PETROLEUM ENGINEERING LABORATORY
EXPERIMENT ON DENSITY
19TH JANUARY, 2018
Density, or mass density can be appropriately defined as the mass per
unit volume of a material substance. Density is represented using the character “?”. It
is a letter in the Greek alphabet called “Rho”. However, it is sometimes
represented using the Latin letter “D”. Density is obtained by dividing the
mass of the substance by it’s
volume. Mathematically, represented below:
? = m / v
Density, is a very important property when it comes to drilling fluids.
The pressure exerted by a static pressure(i.e the hydrostatic pressure
of the drilling fluid is dependent on the density of the drilling fluid.
Therefore, the proper control of the density of the drilling fluid will in turn
control the hydrostatic pressure. The hydrostatic pressure of the drilling
fluid has to be greater than the formation pressure, in order to prevent the
uncontrollable flow of formation fluids into the wellbore.
This experiment determines the density of two different samples of
starting point for drilling fluid pressure control is mud density.
density of a substance, is it’s mass per unit volume. It is represented with
the Greek character “Rho”- ?. The Density of a drilling fluid needs to be monitored closely
and adjusted in order to control the pressure properties of the fluid to
maintain wellbore stability.
this experiment, density is determined using a four scale mud balance.
It is a standout amongst the most delicate and
exact field instruments accessible for deciding the thickness or weight-per-unit-volume
(particular gravity) of penetrating liquids.
exceptional favorable position of this Mud Balance is that the temperature of
the example does not tangibly influence the precision of readings. A high
effect plastic case ensures the adjust amid transport and gives a protected
base in its working position.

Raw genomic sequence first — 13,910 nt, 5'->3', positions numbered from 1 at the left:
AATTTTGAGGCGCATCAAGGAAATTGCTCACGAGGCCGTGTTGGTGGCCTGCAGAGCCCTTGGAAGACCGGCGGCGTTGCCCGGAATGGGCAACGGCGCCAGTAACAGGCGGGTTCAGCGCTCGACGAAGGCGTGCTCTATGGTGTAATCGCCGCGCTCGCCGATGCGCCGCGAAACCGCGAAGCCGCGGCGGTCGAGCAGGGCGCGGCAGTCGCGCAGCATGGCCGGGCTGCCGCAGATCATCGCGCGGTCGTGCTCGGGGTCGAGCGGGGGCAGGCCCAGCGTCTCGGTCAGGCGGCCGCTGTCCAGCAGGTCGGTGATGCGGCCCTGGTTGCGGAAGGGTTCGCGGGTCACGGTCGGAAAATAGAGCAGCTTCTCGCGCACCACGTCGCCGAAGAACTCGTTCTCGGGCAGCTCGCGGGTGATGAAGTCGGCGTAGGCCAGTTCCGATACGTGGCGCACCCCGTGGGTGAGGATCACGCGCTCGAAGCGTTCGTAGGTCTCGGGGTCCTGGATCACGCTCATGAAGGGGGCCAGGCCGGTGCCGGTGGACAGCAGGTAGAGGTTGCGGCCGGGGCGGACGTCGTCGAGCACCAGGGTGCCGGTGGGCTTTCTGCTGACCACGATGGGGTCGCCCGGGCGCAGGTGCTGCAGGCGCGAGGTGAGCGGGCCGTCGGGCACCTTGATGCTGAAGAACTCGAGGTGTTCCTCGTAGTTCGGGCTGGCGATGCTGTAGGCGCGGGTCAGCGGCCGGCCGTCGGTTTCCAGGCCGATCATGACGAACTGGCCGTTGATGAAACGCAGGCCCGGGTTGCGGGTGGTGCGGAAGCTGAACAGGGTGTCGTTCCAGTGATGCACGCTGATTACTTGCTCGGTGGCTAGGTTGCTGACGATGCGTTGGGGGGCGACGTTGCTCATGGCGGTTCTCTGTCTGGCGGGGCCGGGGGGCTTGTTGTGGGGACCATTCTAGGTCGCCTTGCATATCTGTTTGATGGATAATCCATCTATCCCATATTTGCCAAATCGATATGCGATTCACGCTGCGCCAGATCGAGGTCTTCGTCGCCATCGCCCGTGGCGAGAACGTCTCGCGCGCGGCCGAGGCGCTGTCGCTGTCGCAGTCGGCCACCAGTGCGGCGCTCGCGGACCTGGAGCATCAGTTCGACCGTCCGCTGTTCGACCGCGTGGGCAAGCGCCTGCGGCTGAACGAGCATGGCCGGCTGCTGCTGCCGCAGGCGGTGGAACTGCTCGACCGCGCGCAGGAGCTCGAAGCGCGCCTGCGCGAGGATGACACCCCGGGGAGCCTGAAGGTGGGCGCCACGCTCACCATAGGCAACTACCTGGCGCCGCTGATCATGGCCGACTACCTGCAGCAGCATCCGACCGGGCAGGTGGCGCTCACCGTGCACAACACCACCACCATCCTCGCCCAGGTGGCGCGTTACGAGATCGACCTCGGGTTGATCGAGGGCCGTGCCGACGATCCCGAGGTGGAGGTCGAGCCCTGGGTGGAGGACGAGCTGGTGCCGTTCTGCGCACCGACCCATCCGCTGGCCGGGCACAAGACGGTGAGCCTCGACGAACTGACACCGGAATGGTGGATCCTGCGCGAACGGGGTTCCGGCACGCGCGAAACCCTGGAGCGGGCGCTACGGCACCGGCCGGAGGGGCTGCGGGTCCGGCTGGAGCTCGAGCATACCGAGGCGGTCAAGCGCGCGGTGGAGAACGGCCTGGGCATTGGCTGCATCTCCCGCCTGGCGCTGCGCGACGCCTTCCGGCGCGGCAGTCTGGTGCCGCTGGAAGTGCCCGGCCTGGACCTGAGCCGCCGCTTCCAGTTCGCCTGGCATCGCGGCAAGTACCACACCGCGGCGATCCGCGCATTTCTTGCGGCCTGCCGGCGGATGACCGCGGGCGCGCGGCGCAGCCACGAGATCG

Balance is developed so the settled volume container toward one side of the bar
is adjusted by a settled stabilizer at the contrary end, with a sliding weight
rider allowed to move along the graduated scale. A level bubble mounted on the
beam indicates when the system is in balance.
mud balance is built with a beam graduated into four scales:
per cubic foot
per square inch per 100 feet of depth
scale ranges are from:
– 23.0 lbs/gal (ppg)
– 2.72 specific gravity (s.g)
– 1190 psi/1000f
scale Mud balance
CALIBRATION OF SCALE
Fill the cup with water first, the close the lid
and wipe the top of the lid and the body of the cup itself dry with a napkin or
a soft cloth.
Start the rider off at 8.3ppg or 10s.g, then move
until the instrument is in balance. When the level bubble on the beam is at the
center of the two vertical lines, then the system is in balance.
If the reading is below 8.3ppg, add the difference the
between 8.3ppg and the reading to the mud weight. If the reading is higher than
8.3ppg, subtract the difference from the mud weight after a test is made.
Place the mud balance on a leveled surface.
Put the test liquid into the cup.
Cover the cup with it’s lid and turn it clockwise
to set it in place. Make sure some of the test fluid is expelled from the
little hole on top of the lid, this shows that the cup is full and it will also
free any trapped air or gas.
Cover the hole on top of the lid and wipe the lid
and the body of the cup with a dry cloth.
Then, place the mud balance on the knife edge and
move the rider along the scale until the bubble indicates that the system is
Obtain the mud weight by reading the value on the
Specific gravity (s.g)
Sample 1 is a water based mud consisting of Water and Bentonite. Sample
2 is a water based mud consisting of Water, Bentonite and Barite. From the
results above, it is shown that the density of sample 2 is greater than the density
of sample 1. Barite is a weighting material used in the field to increase mud
density, and from this experiment, it can be observed that the sample with
barite has a greater mud weight than the mud samples with only water and
Bentonite. The Barite, increased the mud weight of sample 2.